Jesus said, “I give you a new commandment: Love one another. As I have loved you, so you also should love one another.” (John 13:34) 

In this statement from the Gospel of John (13:31-33a, 34-35), Jesus tells us who he is by the fact that he gives us a new commandment. Only God can issue a commandment, such as God did when he gave Moses the law at Mount Sinai. This new commandment comes about through the Son giving the Father glory and, by the Son giving the Father glory, the Father will glorify the Son. “Now is the Son of Man glorified, and God is glorified in him.” (John 13:32) We also are given a share in the glorification of the Father and the Son through the new life of baptism. “This is how all will know that you are my disciples, if you have love for one another.” (John 13:35) If we have love for one another, we give glory to God by the example of our lives. We then witness to that love by the reflection of that love in our lives.  

These are the words Jesus spoke to his disciples on the night before he suffered and died on the cross. Jesus is gracious for he has been benevolent to us through pouring out his life on the cross. Jesus has been merciful for he has been compassionate and tender to all offenders. Jesus has been great in kindness for he has called us friends for he has loved us.
How then is this new commandment — to love one another as the Lord has loved us — lived out in a practical way in our lives? We can look to the psalm for this Sunday for guidance: “The Lord is gracious and merciful, slow to anger and great in kindness. The Lord is good to all and compassionate toward all his works.” (Psalm 145:8-9) The psalm tells us who the Lord is by what the Lord does. The psalm tells us who we are when we live out this new commandment Jesus has given us. If we are to love as Jesus loves, we then are called to be gracious, merciful, slow to anger, great in kindness and compassionate in all our works as our Lord Jesus Christ.   

The definition to be merciful is to be compassionate, tender, to be disposed toward pity for offenders, to be forgiving. Compassion is necessary for the Christian. Does our compassion reflect the compassionate heart of the Sacred Heart of Jesus which was poured out for us all on the cross? The tender mercy of God is seen in the cross because God, through his son, is disposed toward having pity for the offender. Our hearts are to be filled with pity for the offender and the sinner as the Sacred Heart of Jesus is filled with pity.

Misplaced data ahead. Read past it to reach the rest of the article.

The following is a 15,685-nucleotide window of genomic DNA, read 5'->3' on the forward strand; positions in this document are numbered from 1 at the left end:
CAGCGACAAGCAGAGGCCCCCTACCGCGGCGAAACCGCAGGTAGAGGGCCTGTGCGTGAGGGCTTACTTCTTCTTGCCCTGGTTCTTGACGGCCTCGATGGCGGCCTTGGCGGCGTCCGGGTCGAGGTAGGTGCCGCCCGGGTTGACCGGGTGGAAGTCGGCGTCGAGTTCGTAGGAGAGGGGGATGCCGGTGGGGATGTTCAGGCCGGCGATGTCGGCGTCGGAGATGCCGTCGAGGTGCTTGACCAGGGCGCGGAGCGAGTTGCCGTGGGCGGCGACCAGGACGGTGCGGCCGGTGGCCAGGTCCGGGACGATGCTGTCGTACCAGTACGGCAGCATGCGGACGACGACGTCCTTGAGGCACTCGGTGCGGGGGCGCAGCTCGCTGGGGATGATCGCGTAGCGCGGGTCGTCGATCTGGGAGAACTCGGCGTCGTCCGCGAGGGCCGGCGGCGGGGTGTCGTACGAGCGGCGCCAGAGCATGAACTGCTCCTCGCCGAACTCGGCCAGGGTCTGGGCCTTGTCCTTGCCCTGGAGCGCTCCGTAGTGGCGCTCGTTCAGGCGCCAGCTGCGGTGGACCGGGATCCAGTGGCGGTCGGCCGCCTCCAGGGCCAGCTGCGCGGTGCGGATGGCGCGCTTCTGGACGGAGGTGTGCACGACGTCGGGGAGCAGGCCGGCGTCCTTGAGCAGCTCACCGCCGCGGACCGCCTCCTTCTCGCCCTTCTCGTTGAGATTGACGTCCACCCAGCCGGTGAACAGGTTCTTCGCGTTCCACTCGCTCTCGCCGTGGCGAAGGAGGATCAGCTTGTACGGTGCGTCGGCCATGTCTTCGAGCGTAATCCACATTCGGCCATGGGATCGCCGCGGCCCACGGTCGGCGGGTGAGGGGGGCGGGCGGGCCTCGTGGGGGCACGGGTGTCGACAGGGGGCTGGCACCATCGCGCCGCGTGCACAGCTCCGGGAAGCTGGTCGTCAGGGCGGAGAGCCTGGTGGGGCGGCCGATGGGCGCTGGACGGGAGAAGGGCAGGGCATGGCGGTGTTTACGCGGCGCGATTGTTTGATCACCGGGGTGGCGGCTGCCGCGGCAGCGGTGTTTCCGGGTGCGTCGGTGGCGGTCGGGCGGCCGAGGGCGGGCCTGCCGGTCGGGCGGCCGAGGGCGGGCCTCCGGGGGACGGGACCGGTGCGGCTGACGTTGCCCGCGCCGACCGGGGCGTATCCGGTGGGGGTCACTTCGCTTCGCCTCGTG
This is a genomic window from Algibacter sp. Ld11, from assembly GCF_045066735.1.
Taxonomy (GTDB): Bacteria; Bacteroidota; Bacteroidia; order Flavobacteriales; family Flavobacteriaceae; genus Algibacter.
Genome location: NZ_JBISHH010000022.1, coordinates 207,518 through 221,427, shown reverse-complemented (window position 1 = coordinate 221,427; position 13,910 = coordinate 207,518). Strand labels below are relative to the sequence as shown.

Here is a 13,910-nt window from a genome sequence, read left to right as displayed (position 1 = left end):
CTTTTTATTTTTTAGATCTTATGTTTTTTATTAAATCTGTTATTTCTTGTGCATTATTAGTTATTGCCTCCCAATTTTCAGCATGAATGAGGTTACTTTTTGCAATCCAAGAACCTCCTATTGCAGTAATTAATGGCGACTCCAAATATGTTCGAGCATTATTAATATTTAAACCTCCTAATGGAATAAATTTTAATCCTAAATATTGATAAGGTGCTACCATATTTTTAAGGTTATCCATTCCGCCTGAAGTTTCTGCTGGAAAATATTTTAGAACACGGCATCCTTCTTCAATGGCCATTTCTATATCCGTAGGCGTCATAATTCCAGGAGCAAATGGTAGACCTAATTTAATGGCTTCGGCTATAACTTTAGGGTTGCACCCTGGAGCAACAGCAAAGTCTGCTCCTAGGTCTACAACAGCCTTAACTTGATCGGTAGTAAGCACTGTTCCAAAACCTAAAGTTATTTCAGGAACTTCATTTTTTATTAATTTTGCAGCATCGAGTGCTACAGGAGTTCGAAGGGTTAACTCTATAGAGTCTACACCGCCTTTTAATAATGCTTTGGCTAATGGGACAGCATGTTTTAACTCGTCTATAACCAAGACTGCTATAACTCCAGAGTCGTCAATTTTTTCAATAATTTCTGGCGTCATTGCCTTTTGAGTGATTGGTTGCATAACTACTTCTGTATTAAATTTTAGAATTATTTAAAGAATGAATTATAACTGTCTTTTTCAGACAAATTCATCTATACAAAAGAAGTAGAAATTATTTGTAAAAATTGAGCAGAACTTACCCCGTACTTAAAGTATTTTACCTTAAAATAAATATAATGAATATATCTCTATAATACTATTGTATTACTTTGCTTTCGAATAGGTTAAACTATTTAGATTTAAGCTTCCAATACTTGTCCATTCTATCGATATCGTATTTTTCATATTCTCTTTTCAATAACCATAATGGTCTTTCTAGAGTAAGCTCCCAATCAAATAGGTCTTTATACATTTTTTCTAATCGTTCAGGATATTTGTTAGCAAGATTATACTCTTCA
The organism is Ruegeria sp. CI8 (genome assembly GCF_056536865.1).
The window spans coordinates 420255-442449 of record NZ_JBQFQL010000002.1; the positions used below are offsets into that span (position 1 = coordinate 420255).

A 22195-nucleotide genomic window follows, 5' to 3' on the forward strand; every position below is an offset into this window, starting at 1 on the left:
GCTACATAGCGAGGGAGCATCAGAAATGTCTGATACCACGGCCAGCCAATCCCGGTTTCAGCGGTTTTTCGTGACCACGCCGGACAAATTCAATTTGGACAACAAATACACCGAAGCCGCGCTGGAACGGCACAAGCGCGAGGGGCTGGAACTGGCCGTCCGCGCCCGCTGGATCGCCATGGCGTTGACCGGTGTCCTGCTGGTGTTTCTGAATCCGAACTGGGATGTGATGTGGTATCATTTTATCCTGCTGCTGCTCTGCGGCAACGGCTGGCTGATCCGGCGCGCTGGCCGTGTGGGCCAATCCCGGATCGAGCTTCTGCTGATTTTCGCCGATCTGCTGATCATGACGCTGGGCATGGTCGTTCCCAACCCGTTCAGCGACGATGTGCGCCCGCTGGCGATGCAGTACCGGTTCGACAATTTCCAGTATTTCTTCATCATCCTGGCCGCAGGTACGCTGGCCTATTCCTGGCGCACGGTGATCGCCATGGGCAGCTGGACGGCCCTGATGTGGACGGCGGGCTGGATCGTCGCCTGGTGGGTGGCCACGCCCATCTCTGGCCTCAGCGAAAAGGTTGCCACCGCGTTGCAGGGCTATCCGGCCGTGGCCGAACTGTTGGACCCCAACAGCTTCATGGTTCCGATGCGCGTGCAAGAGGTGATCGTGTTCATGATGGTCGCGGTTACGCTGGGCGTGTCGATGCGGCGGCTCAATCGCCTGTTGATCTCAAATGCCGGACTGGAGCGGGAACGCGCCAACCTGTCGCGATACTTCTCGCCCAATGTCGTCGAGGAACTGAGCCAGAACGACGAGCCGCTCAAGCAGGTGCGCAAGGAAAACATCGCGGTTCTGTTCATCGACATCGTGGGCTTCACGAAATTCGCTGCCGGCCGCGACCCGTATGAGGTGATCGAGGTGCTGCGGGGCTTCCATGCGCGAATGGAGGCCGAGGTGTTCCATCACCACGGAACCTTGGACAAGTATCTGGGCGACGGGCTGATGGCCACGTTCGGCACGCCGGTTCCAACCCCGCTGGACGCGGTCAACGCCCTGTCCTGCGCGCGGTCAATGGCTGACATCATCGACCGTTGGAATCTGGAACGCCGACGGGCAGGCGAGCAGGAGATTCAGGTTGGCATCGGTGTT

To be gracious means to be courteous, kind and pleasant. We know that God is courteous because God is benevolent, for Jesus reveals who God is for us. So, we ask ourselves, are we courteous to others? God’s benevolence is a sign of God’s generosity. Are we benevolent toward others by being generous of heart? God is kind because God is merciful and forgiving; we see that mercy and forgiveness poured out on the cross. Are we kind, are we tenderhearted and tolerant of others or are we hardhearted and intolerant of others?

Jesus reveals himself in Sunday’s Gospel as the Son of Man, (John 13:32) the Son of Man is the just judge. We are to be just as Jesus is just. Our gracious God is pleasant. These words that God inspired are the sign of a pleasant God. Do the words we speak reveal a pleasant demeanor? Are our words inspired by the Gospels or are our words simply gossip which in no way can be of God. Because the Lord has given us a new commandment to love as God loves, our words should be the words of the Gospels which are life-giving. When our words are not life-giving then they most likely are words which are based in gossip. The words that come from gossip destroy life.

Paul and Barnabas proclaimed the good news of the Gospel message throughout the Mediterra¬≠nean region. They provided an example of kingdom living by Gospel simplicity. Gospel simplicity is faithfully lived out by living faithfully in Jesus’ new commandment which he gave his disciples, to love as Jesus loves. “They strengthened the spirits of the disciples and exhorted them to persevere in faith saying, it is necessary for us to undergo many hardships to enter God’s kingdom” (Acts:14:21-27) 

We are not to become discouraged by difficulties but lead others in faith and hope as Paul and Barnabas had called members of the communities they founded to do. The kingdom is made present by our example of Jesus’ presence in our lives. That new kingdom can be seen today as we prepare for its fullness when Christ comes in the fullness of his glory. “I John saw a new heaven and a new earth. The former heaven and former earth had passed away.” (Rev. 21:1-5) Jesus’ new commandment lived out in us brings about God’s kingdom.